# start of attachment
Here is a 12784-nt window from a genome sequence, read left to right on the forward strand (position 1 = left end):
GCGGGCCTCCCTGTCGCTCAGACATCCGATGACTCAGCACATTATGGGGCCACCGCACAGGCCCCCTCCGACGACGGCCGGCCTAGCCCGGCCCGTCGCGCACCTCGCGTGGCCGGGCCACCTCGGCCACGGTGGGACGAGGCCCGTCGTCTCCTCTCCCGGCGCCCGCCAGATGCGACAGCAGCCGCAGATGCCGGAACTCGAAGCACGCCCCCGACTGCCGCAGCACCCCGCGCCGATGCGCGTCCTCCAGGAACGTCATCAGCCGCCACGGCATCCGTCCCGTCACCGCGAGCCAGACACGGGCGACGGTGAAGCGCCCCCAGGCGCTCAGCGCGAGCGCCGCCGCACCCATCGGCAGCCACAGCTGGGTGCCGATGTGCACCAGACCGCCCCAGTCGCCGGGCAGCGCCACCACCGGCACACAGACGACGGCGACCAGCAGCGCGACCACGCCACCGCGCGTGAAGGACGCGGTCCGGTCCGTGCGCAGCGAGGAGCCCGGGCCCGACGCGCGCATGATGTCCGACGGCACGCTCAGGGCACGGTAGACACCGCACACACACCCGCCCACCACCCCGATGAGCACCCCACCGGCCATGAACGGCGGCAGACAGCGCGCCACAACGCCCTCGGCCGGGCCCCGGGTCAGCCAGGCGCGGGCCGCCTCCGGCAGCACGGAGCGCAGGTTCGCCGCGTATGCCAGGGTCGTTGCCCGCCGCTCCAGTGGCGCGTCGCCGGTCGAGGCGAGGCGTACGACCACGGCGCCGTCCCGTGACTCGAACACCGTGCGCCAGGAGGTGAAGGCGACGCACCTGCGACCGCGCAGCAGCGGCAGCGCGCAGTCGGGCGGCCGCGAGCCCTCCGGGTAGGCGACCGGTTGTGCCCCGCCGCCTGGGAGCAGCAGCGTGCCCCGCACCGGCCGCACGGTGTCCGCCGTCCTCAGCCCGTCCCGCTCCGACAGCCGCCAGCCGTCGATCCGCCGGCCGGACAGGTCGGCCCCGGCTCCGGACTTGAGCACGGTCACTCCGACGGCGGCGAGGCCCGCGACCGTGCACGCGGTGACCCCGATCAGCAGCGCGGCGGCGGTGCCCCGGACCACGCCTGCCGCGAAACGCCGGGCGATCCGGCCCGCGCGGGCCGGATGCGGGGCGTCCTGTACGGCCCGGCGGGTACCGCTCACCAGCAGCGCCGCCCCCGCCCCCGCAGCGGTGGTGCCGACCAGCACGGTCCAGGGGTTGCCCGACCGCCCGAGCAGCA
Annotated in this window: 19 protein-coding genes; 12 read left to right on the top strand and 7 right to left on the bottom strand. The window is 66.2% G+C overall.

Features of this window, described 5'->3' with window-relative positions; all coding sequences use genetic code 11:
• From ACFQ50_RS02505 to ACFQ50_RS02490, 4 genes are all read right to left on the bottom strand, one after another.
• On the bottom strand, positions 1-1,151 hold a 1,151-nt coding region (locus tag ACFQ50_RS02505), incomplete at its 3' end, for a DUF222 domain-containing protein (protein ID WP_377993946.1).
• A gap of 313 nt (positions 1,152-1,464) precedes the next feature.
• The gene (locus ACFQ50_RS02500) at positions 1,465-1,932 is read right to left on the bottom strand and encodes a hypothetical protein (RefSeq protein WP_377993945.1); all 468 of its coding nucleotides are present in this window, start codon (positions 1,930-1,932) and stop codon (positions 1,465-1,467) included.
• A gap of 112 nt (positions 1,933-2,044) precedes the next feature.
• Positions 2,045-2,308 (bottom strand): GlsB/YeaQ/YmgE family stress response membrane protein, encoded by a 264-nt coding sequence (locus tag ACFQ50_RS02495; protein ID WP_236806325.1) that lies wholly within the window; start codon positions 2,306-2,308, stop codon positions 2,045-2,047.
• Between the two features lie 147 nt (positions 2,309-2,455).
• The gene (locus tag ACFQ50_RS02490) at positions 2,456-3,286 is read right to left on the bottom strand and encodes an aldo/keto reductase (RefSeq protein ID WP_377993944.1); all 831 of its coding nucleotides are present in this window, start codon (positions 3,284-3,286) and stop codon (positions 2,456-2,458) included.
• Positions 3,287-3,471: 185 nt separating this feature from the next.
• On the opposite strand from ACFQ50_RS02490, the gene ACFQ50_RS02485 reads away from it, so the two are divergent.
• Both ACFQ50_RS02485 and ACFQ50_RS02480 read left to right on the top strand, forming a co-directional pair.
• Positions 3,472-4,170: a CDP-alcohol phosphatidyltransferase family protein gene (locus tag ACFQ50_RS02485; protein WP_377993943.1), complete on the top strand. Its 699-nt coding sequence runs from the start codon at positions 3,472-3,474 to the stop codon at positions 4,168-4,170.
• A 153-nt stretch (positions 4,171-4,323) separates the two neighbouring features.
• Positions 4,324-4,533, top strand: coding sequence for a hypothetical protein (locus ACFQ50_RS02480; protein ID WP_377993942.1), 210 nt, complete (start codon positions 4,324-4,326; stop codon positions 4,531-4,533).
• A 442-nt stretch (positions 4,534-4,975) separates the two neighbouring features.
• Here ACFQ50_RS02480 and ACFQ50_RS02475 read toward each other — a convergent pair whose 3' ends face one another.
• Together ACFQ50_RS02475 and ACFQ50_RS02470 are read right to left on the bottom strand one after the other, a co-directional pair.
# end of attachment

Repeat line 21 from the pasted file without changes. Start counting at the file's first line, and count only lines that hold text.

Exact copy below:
• Together ACFQ50_RS02475 and ACFQ50_RS02470 are read right to left on the bottom strand one after the other, a co-directional pair.